“These kind of flaws are impossible for the human eye to calculate or maybe even detect,” says Jean-Philippe Chadrin, technical adviser at Mituyoto. “This kind of system is used in watchmaking a lot.”
The computer the stylus is attached to can map out a surface and reveal all sorts of peaks and valleys, where the human eye may only see smoothness and can only guess at the flaws there might be.
However, there are some instances where a component cannot be measured with a machine, and a human eye is required, according to Sinan Akyol, sales adviser at Louis Belet, a maker of tools – which look like drill bits – for cutting and finishing metal components.
Louis Belet’s tools have tolerances of 0.001 to 0.003 microns, which are basically the smallest numbers I heard at EPHJ. How anyone can spot flaws at such small scales is beyond me, but experience still counts for a lot in traditional manufacturing industries.
“Sometimes the component is too small and delicate to be tested and measured using a device,” says Akyol. “Having an instrument measure its smoothness might damage it.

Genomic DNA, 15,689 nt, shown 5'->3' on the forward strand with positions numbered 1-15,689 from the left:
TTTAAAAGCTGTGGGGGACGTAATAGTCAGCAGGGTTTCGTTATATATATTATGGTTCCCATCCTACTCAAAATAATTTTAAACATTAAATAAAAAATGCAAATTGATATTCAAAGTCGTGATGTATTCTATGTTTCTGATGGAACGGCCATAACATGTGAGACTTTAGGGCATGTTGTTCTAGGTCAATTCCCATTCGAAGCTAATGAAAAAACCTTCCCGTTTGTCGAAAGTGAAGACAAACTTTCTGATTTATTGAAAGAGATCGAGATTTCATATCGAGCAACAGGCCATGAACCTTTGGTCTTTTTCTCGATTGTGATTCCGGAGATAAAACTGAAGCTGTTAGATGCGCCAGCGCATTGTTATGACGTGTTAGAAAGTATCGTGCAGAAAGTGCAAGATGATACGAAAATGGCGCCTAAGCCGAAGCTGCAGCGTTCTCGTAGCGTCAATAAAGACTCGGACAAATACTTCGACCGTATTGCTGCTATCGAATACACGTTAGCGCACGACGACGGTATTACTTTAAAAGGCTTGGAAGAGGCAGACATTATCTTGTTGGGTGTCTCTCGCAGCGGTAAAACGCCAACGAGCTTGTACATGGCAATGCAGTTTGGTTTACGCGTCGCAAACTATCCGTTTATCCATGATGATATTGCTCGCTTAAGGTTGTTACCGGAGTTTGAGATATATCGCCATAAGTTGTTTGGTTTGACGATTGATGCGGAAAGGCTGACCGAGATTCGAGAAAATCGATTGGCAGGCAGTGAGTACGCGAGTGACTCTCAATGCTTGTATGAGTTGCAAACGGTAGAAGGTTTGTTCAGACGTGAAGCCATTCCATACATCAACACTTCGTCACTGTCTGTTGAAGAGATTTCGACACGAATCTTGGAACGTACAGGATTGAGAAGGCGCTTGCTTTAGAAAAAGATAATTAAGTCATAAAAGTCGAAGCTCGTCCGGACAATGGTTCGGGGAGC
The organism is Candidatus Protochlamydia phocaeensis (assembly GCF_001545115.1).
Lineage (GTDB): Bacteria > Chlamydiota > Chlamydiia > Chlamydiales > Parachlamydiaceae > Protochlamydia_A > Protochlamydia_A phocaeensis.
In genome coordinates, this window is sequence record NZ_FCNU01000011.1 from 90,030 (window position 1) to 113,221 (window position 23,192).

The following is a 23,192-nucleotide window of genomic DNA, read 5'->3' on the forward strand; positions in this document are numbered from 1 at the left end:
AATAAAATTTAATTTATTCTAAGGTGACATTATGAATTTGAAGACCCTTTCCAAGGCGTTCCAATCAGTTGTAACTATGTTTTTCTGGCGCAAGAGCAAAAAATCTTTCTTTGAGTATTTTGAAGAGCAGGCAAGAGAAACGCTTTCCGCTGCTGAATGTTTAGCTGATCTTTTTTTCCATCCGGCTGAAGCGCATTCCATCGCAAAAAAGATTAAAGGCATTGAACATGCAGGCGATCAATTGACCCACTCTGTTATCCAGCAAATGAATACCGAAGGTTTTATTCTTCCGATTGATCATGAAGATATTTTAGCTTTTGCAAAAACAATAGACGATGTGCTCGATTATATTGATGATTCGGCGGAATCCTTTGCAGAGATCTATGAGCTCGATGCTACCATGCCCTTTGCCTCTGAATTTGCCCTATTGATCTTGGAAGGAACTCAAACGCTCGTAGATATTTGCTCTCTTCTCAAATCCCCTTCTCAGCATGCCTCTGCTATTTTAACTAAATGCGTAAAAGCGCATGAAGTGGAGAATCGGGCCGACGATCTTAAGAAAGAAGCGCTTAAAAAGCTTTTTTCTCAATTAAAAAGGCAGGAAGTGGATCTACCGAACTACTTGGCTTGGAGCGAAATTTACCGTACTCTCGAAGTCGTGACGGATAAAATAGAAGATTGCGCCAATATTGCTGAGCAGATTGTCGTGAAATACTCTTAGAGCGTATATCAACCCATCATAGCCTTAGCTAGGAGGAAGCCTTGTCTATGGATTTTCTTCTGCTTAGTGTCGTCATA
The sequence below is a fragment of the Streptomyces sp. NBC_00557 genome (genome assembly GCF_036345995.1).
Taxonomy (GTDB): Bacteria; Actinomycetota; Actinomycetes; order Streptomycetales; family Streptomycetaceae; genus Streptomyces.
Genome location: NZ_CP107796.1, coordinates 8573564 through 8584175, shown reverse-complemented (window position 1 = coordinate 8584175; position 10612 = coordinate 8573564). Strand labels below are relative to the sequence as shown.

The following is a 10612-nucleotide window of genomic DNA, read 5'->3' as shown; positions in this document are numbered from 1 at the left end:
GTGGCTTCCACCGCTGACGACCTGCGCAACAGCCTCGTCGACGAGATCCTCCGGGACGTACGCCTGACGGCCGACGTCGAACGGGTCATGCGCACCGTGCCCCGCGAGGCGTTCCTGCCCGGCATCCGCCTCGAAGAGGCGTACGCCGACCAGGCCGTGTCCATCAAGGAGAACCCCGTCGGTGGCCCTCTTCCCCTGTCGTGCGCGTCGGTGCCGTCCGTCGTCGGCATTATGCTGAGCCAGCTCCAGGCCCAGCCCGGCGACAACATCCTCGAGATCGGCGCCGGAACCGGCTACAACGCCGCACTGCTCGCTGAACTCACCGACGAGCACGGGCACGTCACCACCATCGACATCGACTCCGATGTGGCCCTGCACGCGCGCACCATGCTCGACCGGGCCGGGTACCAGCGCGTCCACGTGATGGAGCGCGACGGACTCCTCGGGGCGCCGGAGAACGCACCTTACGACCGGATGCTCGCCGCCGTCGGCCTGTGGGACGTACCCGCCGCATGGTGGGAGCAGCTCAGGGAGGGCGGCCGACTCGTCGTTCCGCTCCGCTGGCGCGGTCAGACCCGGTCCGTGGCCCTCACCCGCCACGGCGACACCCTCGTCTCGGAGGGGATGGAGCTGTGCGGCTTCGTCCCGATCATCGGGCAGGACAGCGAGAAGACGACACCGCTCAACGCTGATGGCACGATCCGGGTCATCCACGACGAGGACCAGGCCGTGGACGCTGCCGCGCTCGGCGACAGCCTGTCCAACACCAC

“In these instances, you can only do it with a human eye, and there are a lot of experienced watchmakers who are capable of making these kinds of judgments through visual examination.”
This is an interesting conundrum. Do you allow a machine to make important decisions relating to precision, smoothness, alignment and so on, or should the human expert be the final judge?
Precise alignment or slightly off, you decide
I used to design print newspapers and magazines years ago using software such as QuarkXpress and InDesign, which gave you the opportunity to place and perfectly align objects on a page – pictures, text, graphics, and so on – with mathematical precision.
However, a colleague was of the view that it should always be the human eye that is the final arbiter of what looks “right”. In other words, two items can be aligned in a mathematically precise way, but if they don’t look aesthetically pleasing to the human eye, then a slight adjustment is acceptable.
Meaning, it might be mathematically less precise, but looks better. The human mind tends to like mathematical precision, but sometimes, what might be called “flourishes” are required.